However, we believe that the way the court at the beginning of this trial instructed the accused on how the jury selection was done, obviously was not the same way the Assistant District Attorney explained the way it really was done. So, looking into that, if there was a violation, a constitutional violation, obviously there should be a mistrial. We have a dilemma, however, that if we raise a mistrial without violation of constitutional rights, we will not be able to raise a double jeopardy and that is why our brother counsel asked for more time to study the point.
We don't want in any way to affect our defendant's right, so, our request is to continue with this jury trial but if the court decided there has been a violation of the constitutional right of the defendant, we join them, the request for the mistrial.
The court then had the prosecutor repeat what he had been informed occurred in the other case. The prosecutor told the court that in the other case there had been testimony by the jury clerks and deputy clerk as to how the jury venire was selected. The court then decided to have the jury clerk and deputy clerk testify as to the procedure that had been followed in selecting the venire.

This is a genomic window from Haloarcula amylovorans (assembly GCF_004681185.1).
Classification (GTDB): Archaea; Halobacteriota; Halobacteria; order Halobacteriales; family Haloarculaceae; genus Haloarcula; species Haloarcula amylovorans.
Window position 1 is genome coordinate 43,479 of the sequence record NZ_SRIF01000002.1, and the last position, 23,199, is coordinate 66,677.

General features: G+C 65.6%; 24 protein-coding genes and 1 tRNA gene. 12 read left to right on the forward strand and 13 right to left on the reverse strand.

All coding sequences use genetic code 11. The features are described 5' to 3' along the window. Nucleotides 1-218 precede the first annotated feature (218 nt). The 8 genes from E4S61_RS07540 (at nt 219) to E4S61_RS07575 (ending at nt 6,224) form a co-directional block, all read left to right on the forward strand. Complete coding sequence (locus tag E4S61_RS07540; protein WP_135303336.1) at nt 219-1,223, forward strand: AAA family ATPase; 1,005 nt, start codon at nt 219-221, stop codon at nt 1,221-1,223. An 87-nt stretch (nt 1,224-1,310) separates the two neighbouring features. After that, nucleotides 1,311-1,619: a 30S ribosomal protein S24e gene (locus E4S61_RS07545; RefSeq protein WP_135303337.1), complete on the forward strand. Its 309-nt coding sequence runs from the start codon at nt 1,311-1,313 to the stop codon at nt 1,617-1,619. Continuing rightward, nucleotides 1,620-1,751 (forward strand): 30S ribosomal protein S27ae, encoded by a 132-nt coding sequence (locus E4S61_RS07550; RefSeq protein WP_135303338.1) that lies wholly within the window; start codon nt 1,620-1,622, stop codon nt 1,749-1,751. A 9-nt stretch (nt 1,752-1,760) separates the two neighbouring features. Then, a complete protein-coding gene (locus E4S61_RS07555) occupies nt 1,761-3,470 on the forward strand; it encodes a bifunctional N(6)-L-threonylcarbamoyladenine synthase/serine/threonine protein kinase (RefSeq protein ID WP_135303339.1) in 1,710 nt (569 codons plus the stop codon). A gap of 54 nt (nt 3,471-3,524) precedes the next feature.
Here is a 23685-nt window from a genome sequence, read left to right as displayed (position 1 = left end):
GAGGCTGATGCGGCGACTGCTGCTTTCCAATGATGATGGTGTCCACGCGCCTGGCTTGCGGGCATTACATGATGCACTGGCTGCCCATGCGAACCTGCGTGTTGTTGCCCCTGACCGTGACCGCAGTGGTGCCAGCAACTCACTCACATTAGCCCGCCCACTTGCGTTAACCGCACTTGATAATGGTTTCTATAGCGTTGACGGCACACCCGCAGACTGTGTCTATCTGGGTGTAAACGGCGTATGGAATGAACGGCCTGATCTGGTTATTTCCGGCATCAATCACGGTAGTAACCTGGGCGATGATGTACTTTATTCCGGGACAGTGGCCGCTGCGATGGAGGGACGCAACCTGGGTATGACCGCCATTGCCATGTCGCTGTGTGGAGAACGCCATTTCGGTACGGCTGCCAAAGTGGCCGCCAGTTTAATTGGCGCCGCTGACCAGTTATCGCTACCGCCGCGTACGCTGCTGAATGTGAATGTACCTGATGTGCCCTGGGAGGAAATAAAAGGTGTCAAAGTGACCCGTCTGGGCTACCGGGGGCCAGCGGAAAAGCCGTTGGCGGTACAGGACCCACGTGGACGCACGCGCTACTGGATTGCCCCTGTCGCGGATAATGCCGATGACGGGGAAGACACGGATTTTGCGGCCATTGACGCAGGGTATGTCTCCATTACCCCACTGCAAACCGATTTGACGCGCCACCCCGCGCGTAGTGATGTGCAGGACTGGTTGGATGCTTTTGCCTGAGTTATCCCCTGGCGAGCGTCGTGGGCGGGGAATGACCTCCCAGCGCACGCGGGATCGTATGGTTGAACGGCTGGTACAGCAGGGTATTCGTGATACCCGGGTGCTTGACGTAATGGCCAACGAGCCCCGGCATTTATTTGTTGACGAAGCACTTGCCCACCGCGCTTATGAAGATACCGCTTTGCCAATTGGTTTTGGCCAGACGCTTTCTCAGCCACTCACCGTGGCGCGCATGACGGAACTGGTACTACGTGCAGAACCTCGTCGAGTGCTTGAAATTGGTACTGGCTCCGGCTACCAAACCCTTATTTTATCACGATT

The jury clerk, Mayra Borrero, testified as follows. Every four years the names of 50,000 prospective jurors are selected at random by computer from the electoral lists of Puerto Rico. A second random selection of 12,000 names is made from the list of 50,000. Juror questionnaires are then sent to those on the 12,000 name list. After eliminating those deceased or living outside of Puerto Rico, the questionnaires are given to the jury commission which determines those that are qualified to go into the qualified jury wheel for random selection as jurors.
After this general background explanation, the jury clerk then testified as to how the venire was selected for this case. Because of the great number of jurors that were needed for a case in which the jury selection process had been going on for over two weeks, there were not enough jurors for a venire of 56, the number necessary to service two criminal cases. The jury clerk, therefore, went to the "dead" file which contained the names of jurors selected at random from the jury wheel who had served as jurors more than two years prior because such jurors could be used again. 3 The jury clerk, however, did not send out summonses to those selected from the "dead" file. 4 Because of the time constraints for augmenting the venire, the clerk called those selected from the "dead" list on the telephone. She asked each one if he/she could serve again as a juror and gave them the date for...